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Digital Doomsday


Picture this if you can endure it, for a short moment. Customers have lost confidence in your business leading to diminished sales. The business faces legal costs, fines and penalties. Jobs are lost and then with a lack of finance and a respectable reputation, you go out of business altogether.


Cyber Crime

As reported by the National Cyber Security Centre ‘businesses across the UK are being targeted by cyber criminals every day and the scale and size of the threat is growing, which risks damaging profits and customer confidence. ‘[1] Recent reported attacks demonstrate the scale and scope of cybercrime. Consider the targeting of Parliaments email system in an attempt to access the accounts of MP’s or University College London hit by a ransomware incident and the global WannaCry ransomware attack that crippled the NHS.

Success in minimising the effects of an attack is largely dependent upon the preventative methods employed in anticipation of a cyber-attack. [2]  The National Cyber Security Centre advises on areas that businesses could focus on to improve their cyber security, such as businesses providing ‘guidance on acceptably strong passwords, formal policies on managing cyber security risk, cyber security training and planning for an attack with a cyber-security incident management plan.[3] Strategically plan for a worst-case scenario, aligning data processes and management to the latest in compliance standards.


Duty of Care

The biggest exposure to a cyber-attack facing UK retailers stems from its online transactions. Aligning infrastructure, policies and procedures to the latest in compliance standards for card payments, significantly reduces the risk of a breech. The PCI Security Standards Council, state that ‘the best way to maximise security of cardholder data is to continuously monitor and enforce the use of controls specified in the PCI Data Security Standard.’ [4]


The Challenge

PCI compliance is a challenge for retailers, working through the myriad of rules and regulations. Yet, there is a duty of care to protect customer data, as commented by Bob Russo, general manager at PCI SSC ‘everyone involved in the payment process has a duty to customers to protect their data to the highest standards’.[5] The safest way to ensure that data is protected to the highest standards is by meeting the payment card industry security standards.

Achieved through employing a PCI Council, Qualified Security Assessor (QSA), the QSA performs on-site PCI Data Security Standard assessments. When the necessary standards are met, the QSA issues an Attestation of Compliance. The certification declares a business’s compliance status with the Payment Card Industry Data Security Standard (PCI DSS), providing reassurance for a business and its customers that card payment information is safe and secure.


Online Exposure

The secure management of card payments and compliance to major standards is crucial in an increasingly digital economy. eCommerce is consistently driving retail sales forward with statistics showing that UK online sales reached £60.43 billion in 2016 [6], and that 77% of adults bought goods and services online in the last 12 months [7]. The importance of card payment security will not diminish, with online security issues such as mobile payment security being an increasing challenge for retailers. Online exposure is not unique to retailers, it is an element virtually all UK businesses encounter [8] through employing online services in some form, such as having a website, email address, social media page or through holding customer data electronically, or having the facility to order, book or pay online. Online content makes business vulnerable to cyber security risks. Yet, with the risks associated with online activity, only 58% of businesses have sought information, advice or guidance on the cyber security threats facing their organisations over the past year. [9] With nearly half of all UK businesses suffering a cyber-breach or attack in the past 12 months [10], compliance to the latest standards in security is essential. The risks associated with a breach or attack are profound, a business cannot overlook security if it wants to be safe and secure.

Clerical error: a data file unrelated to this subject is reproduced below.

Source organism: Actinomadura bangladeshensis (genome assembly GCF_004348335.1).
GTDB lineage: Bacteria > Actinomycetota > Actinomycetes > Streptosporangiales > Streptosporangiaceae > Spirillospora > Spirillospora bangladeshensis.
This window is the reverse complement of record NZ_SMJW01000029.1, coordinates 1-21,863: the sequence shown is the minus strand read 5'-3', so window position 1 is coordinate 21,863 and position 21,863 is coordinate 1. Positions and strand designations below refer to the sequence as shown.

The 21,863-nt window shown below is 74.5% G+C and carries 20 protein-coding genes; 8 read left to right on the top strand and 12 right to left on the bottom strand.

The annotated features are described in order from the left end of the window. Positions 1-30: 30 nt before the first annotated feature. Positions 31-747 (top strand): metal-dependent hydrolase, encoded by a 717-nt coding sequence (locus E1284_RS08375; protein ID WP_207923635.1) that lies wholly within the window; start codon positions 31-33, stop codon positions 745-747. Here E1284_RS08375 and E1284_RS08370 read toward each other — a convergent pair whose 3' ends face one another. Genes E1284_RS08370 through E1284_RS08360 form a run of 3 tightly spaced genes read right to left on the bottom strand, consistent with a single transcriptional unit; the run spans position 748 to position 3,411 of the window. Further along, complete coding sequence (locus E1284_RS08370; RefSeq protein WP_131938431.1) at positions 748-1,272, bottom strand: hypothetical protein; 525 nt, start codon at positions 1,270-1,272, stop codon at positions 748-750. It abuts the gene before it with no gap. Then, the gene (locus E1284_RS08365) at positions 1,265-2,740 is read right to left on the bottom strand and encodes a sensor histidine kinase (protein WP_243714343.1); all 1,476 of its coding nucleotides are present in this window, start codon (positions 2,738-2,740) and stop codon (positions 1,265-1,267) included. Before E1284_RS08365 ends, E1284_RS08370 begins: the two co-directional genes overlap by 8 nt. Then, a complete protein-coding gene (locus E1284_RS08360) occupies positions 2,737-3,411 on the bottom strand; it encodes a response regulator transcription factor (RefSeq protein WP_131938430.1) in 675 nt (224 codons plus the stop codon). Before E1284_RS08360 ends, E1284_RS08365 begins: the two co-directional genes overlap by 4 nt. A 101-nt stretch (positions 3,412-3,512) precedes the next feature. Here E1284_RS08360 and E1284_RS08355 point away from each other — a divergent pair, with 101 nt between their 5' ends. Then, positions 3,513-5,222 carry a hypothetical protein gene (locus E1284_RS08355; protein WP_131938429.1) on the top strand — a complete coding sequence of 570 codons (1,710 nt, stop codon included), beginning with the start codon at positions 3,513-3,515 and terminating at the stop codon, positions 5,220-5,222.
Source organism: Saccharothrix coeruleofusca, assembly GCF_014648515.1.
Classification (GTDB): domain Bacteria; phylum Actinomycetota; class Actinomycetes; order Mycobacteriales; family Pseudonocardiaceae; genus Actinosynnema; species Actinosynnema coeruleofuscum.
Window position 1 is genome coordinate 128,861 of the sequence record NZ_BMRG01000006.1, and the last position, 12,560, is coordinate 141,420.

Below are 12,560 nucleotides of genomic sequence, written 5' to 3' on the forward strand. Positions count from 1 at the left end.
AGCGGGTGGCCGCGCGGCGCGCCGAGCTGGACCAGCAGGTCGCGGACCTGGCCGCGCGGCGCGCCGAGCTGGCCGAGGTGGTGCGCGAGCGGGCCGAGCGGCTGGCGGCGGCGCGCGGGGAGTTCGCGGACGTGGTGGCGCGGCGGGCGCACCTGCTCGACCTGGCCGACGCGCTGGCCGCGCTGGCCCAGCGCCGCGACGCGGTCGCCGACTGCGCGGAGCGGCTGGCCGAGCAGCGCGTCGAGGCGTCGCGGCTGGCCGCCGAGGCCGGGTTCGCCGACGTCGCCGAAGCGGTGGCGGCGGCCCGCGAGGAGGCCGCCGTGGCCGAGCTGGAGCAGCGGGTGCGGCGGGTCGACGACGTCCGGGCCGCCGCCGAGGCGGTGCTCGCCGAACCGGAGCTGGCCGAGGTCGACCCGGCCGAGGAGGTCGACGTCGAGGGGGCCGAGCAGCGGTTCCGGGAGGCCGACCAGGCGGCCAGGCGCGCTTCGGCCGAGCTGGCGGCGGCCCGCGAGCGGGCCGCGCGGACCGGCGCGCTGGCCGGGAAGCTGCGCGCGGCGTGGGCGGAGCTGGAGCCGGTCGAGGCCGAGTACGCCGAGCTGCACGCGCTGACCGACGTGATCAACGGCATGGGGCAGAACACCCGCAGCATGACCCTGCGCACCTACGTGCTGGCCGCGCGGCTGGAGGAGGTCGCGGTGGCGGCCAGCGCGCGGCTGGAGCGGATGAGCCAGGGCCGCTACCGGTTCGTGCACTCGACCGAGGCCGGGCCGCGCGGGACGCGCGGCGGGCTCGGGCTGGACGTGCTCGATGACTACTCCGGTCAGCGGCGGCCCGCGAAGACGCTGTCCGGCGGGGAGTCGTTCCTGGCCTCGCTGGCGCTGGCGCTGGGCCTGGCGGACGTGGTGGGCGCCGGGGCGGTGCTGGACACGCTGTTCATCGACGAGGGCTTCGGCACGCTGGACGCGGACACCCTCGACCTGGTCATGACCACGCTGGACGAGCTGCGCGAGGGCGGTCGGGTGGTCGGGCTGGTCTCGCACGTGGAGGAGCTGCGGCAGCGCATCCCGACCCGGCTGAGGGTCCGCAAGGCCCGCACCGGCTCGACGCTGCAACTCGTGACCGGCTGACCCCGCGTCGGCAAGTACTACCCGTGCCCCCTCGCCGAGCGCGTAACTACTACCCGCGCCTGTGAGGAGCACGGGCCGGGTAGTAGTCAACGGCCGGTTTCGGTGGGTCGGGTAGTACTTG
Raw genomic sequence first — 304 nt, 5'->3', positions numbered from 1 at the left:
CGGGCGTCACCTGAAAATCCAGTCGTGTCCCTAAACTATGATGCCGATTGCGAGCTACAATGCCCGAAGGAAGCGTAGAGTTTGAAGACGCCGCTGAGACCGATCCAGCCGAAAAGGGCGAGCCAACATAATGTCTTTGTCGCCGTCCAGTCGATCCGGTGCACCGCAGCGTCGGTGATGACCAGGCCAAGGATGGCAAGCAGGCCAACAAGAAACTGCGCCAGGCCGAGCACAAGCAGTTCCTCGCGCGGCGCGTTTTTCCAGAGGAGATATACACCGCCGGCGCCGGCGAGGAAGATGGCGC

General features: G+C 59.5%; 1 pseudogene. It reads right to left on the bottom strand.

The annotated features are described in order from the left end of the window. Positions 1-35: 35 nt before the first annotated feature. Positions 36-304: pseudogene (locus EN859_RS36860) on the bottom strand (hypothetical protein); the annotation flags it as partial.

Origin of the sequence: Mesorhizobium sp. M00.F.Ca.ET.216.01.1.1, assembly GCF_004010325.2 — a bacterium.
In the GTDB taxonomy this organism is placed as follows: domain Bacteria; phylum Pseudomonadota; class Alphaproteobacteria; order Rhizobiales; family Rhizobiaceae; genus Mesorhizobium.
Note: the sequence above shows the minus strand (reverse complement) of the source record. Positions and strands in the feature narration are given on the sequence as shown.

PCI Confidence

Assurance of data security is fulfilled with adherence to PCI standards. Involving card data being secure from the moment it is captured and then flows into the system. Guaranteeing card safety and security are a result of PCI compliance yet it is also an important step in preparing for the approaching enforcement of General Data Protection Regulation (GDPR). An Attestation of Compliance covers aspects of GDPR such as the security of processing. When it comes into effect, GDPR will be legislation that businesses cannot ignore. Taking an aggressive strategy towards card payment protection now is a positive step towards being ready for GDPR legislation.


At Maginus, we have already undertaken vigorous testing with a QSA and have been awarded an Attestation of Compliance. Our customers can be assured that their data is under vigorous protection. IRM were chosen as Maginus’ QSA, with the assessor commenting that ‘Maginus sailed through the audit due to their readiness for the assessment and their dedication to the overall objective, they had prepared prior to the audit, and were fully engaged throughout the whole process. Maginus have security at the forefront of all their activities which was great to see.’

Maginus’ customers can be confident in the knowledge that their data is hosted and protected by Maginus to the latest compliance standards.